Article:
Building CO2-neutral, defossilised supply chains for chemicals

Manufacturers of (bio)pharmaceuticals, medical devices and in vitro diagnostics have the opportunity to lead the way in the defossilisation of organic chemicals. Here Martin Held from the Institute of Biotechnology of the Swiss Federal Institute of Technology and Roche’s Stefan Koenig, Martin Olbrich and Jan Backmann propose how to reduce the environmental footprint of the pharma industry by establishing a market and infrastructure for the large-scale production of defossilised organic chemicals, benefitting other industries too.

Defossilised organic chemicals

The healthcare industry is successful in innovating new treatment paradigms ranging from small molecular to biological therapeutics to personalised medicines.1 Over the past quarter century, the industry has increasingly adopted green chemistry practices in a continuing effort to improve process efficiency and reduce its environmental footprint.2 However, most of these efforts relating to catalysis,3 process waste metrics,4 lifecycle assessments,5 pharmaceuticals in the environment6 and the phase out of substances of concern7 mainly mitigate the consequences of pharmaceutical manufacturing. They do not address the underlying issue responsible for global warming, namely that almost all organic chemicals including plastics originate from fossil resources.8,9 

Organic compounds are arguably the foundation of the pharmaceutical industry. All traditional small molecule pharmaceuticals include carbon building blocks”

Organic compounds are arguably the foundation of the pharmaceutical industry. All traditional small molecule pharmaceuticals include carbon building blocks – by definition, organic materials – which are then transformed via modern synthetic chemistry to assemble the complex and highly variable skeletons that the final target structures demand.10 Diagnostics and biologics also heavily utilise carbon-based materials as constituting building blocks, processing aids, single-use reactors, or packaging materials. Currently, these organic compounds including plastics predominantly originate from fossil carbon derived from mineral oil, natural gas, or coal and are converted into carbon dioxide (CO2) and other decomposition products released into the atmosphere during production or at the end of life of the manufactured goods or auxiliaries.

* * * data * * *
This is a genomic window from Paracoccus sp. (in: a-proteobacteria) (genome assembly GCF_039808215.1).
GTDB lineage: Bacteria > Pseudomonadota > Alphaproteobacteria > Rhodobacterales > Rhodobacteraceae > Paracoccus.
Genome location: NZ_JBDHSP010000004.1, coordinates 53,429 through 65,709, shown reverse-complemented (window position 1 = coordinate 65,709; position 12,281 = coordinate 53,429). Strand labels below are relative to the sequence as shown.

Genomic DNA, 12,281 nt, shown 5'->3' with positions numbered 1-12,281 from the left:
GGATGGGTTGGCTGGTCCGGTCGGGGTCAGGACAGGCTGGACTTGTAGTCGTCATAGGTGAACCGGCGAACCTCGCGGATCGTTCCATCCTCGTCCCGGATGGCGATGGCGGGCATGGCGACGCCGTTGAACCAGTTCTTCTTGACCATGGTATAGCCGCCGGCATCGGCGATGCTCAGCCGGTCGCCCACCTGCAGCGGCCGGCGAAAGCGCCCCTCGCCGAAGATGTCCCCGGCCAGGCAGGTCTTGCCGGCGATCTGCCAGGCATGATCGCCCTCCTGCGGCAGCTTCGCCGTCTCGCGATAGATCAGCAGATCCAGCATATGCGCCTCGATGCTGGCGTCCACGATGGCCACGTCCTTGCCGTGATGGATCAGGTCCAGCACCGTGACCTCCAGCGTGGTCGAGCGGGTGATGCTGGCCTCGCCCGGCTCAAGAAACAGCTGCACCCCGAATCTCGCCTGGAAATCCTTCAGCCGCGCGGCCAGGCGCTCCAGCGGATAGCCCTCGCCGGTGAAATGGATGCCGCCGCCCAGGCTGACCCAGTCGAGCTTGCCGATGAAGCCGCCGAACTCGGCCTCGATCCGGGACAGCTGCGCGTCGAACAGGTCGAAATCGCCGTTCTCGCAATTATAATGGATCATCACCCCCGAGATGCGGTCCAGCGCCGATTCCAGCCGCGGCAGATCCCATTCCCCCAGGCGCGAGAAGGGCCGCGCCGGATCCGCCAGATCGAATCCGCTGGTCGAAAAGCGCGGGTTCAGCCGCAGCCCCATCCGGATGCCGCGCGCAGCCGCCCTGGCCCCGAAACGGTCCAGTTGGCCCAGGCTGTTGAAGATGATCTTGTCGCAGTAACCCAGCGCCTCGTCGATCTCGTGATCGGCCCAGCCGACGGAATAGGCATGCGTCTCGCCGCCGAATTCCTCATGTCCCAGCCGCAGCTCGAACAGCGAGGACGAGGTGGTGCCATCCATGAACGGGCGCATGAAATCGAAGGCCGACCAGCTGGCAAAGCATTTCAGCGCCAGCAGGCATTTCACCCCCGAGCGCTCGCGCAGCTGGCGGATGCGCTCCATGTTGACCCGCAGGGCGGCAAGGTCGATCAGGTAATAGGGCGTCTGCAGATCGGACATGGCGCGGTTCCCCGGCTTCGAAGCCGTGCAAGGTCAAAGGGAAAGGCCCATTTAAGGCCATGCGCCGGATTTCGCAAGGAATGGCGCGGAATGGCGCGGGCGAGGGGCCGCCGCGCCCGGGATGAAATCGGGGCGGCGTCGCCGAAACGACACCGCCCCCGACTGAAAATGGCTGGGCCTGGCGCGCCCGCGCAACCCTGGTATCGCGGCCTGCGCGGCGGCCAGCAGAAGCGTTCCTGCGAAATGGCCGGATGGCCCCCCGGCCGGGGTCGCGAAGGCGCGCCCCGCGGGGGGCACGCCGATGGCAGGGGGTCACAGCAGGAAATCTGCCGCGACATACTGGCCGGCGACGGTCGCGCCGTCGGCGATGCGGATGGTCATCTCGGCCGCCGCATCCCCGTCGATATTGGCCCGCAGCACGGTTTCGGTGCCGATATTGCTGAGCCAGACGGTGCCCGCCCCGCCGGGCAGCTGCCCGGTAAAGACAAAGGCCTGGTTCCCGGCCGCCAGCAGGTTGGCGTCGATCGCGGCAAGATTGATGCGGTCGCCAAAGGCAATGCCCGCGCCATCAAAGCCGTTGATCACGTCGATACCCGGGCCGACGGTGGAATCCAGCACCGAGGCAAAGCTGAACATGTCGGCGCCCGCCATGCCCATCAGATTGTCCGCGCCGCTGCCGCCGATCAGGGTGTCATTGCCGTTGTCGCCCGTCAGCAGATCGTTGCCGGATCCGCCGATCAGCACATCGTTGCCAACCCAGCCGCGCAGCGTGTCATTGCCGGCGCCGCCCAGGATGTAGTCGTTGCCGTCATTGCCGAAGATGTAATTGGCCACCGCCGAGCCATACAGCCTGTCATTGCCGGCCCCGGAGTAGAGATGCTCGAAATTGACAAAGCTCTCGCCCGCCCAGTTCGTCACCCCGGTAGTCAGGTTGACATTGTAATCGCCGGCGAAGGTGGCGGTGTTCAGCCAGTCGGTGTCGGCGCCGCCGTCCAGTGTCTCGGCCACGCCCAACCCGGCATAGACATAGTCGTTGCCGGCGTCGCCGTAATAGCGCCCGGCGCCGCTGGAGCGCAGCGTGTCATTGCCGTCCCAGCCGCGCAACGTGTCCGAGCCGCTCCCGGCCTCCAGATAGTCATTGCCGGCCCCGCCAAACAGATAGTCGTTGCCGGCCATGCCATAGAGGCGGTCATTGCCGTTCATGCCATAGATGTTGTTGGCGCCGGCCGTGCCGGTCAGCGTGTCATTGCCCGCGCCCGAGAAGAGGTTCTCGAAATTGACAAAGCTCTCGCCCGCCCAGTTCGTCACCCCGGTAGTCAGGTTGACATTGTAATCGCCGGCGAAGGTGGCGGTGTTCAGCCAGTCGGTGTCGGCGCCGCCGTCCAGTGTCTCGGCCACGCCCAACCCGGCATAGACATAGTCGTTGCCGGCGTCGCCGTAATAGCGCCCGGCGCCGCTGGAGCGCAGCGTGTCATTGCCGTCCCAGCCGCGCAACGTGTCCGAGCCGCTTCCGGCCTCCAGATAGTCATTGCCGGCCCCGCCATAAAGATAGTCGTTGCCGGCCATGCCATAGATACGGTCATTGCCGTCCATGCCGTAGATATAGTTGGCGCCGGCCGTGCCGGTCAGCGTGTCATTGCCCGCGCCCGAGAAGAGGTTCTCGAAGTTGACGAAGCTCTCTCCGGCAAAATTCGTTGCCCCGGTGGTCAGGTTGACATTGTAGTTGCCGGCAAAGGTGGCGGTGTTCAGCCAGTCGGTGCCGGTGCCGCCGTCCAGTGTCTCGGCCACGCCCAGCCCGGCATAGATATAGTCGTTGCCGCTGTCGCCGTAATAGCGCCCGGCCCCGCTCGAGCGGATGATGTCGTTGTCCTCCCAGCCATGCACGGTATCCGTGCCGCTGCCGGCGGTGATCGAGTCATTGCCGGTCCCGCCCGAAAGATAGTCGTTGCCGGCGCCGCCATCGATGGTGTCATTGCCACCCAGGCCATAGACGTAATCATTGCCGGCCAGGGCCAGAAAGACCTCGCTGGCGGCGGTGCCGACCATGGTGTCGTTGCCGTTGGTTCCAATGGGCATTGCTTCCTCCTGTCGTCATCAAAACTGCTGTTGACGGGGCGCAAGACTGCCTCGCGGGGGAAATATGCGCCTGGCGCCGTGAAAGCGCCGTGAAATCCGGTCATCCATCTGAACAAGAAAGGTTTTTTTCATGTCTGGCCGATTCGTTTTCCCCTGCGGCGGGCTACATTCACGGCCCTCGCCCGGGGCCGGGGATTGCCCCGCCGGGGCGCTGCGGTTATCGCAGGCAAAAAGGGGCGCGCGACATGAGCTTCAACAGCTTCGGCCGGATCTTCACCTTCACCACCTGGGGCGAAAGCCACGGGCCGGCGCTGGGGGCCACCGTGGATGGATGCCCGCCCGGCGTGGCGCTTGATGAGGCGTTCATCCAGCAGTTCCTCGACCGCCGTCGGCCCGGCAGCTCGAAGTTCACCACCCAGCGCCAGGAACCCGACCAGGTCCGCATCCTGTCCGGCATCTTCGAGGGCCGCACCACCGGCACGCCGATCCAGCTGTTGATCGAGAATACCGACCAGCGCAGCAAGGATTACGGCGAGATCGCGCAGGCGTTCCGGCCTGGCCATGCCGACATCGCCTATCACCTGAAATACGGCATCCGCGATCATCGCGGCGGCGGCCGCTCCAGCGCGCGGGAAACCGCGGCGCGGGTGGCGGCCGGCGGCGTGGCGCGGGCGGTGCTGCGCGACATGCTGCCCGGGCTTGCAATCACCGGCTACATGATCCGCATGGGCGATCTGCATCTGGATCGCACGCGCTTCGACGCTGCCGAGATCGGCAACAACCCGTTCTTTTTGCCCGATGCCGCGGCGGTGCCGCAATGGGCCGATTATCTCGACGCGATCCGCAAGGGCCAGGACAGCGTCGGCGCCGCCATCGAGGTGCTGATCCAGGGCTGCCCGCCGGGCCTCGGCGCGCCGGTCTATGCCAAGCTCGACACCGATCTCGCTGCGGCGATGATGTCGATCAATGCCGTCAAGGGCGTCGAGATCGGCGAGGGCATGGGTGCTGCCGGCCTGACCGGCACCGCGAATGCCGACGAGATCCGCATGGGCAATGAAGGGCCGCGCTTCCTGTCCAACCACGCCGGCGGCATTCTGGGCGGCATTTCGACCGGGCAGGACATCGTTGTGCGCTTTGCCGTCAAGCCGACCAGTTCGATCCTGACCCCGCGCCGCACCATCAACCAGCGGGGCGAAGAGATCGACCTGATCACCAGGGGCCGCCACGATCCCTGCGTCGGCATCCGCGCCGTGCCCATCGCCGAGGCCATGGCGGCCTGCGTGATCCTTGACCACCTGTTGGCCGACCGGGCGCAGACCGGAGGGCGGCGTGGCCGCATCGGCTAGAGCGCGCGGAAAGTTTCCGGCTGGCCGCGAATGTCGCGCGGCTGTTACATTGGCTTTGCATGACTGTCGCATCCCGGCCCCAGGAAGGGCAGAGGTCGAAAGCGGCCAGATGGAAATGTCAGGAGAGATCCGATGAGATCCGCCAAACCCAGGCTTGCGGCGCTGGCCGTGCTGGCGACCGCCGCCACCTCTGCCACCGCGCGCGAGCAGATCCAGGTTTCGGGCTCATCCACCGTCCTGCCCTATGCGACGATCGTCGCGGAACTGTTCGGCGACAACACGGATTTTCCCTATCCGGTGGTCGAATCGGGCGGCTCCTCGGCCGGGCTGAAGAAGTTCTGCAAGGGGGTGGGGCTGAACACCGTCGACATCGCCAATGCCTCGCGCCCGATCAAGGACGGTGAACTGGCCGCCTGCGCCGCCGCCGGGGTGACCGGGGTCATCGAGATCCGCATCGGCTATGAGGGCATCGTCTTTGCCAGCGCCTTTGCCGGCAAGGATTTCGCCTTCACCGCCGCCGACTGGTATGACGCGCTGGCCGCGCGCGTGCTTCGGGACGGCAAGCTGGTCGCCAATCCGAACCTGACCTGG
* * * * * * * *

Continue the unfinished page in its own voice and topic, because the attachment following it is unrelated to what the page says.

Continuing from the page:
Production of defossilised organic chemicals and materials

The mitigation of global warming urgently calls for CO2 neutrality, which can be reached if the carbon flux is closed. The transition to a closed carbon flux we call defossilisation. Organic materials have several routes through which defossilisation could be achieved:

  • Recycling
  • Synthesis from biomass
  • Carbon capture and utilisation (CCU).

Recycling is well established for standardised processes like solvent regeneration or polyethylene terephthalate (PET) recycling in commercial manufacturing and will continue to play a key role in the circular economy.11 Recycling also has great potential, but there are significant limitations due to the high quality requirements and regulatory barriers (eg, for unused medicines).12 In the vast majority of all cases, if ever, only thermally or chemically recycled materials can hence be used.13,14 Beyond the core theme of this article, it is worth mentioning that recycling is specifically crucial for inorganic catalysts (and other materials) so that further environmentally destructive mining and landfilling are avoided.15

Defossilised organic chemicals are increasingly the focus of the industry and there are promising alternatives like new solvents being marketed”

Organic chemicals from renewable resources (so-called defossilised organic chemicals) are increasingly the focus of the industry and there are promising alternatives like new solvents being marketed.16,17 However, care must be taken to ensure that chemicals from biomass are not produced in competition with food production and do not have a negative impact on the environment or natural habitats. Consequently, byproducts of existing value chains or biotechnological methods with rather slim land use are the only methods to be used long-term.

CCU has considerable unexploited potential. It starts with capturing gaseous oxidised carbon (CO2 or CO) ideally from concentrated point sources, eg, waste incineration, cement works or biogas power plants, and thus actively prevents it from entering the atmosphere. The captured carbon is then transformed into high-value organic chemicals that can then be used as feedstock for product manufacturing.18 CCU can hence be operated without any carbon derived from fossil fuels. This advantage comes however at the expense of considerable power or heat requirements for the production of chemical reduction equivalents (eg, hydrogen) required for recharging the CO2-derived carbon atom with electrons.